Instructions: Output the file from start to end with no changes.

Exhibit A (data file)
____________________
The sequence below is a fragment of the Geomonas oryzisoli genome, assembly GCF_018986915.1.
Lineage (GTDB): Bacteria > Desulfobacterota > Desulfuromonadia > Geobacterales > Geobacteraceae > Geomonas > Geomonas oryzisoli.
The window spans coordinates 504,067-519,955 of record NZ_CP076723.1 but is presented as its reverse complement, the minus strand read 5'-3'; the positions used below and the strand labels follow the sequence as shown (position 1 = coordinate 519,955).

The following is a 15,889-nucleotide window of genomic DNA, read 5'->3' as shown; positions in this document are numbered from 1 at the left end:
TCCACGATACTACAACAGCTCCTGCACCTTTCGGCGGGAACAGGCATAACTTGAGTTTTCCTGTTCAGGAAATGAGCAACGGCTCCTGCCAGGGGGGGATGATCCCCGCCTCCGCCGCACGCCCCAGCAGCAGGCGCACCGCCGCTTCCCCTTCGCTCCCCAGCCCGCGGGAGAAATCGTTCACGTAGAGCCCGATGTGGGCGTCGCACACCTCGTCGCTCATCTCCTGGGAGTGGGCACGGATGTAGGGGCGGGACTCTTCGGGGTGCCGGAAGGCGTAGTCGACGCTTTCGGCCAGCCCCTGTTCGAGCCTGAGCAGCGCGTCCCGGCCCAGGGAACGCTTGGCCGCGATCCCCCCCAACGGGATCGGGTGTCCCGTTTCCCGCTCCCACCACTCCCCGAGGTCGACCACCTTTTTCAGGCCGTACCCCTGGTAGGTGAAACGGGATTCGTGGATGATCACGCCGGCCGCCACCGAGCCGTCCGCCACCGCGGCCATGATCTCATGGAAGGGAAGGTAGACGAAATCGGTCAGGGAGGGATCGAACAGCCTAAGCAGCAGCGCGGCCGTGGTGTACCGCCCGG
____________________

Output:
The sequence below is a fragment of the Geomonas oryzisoli genome, assembly GCF_018986915.1.
Lineage (GTDB): Bacteria > Desulfobacterota > Desulfuromonadia > Geobacterales > Geobacteraceae > Geomonas > Geomonas oryzisoli.
The window spans coordinates 504,067-519,955 of record NZ_CP076723.1 but is presented as its reverse complement, the minus strand read 5'-3'; the positions used below and the strand labels follow the sequence as shown (position 1 = coordinate 519,955).

The following is a 15,889-nucleotide window of genomic DNA, read 5'->3' as shown; positions in this document are numbered from 1 at the left end:
TCCACGATACTACAACAGCTCCTGCACCTTTCGGCGGGAACAGGCATAACTTGAGTTTTCCTGTTCAGGAAATGAGCAACGGCTCCTGCCAGGGGGGGATGATCCCCGCCTCCGCCGCACGCCCCAGCAGCAGGCGCACCGCCGCTTCCCCTTCGCTCCCCAGCCCGCGGGAGAAATCGTTCACGTAGAGCCCGATGTGGGCGTCGCACACCTCGTCGCTCATCTCCTGGGAGTGGGCACGGATGTAGGGGCGGGACTCTTCGGGGTGCCGGAAGGCGTAGTCGACGCTTTCGGCCAGCCCCTGTTCGAGCCTGAGCAGCGCGTCCCGGCCCAGGGAACGCTTGGCCGCGATCCCCCCCAACGGGATCGGGTGTCCCGTTTCCCGCTCCCACCACTCCCCGAGGTCGACCACCTTTTTCAGGCCGTACCCCTGGTAGGTGAAACGGGATTCGTGGATGATCACGCCGGCCGCCACCGAGCCGTCCGCCACCGCGGCCATGATCTCATGGAAGGGAAGGTAGACGAAATCGGTCAGGGAGGGATCGAACAGCCTAAGCAGCAGCGCGGCCGTGGTGTACCGCCCGG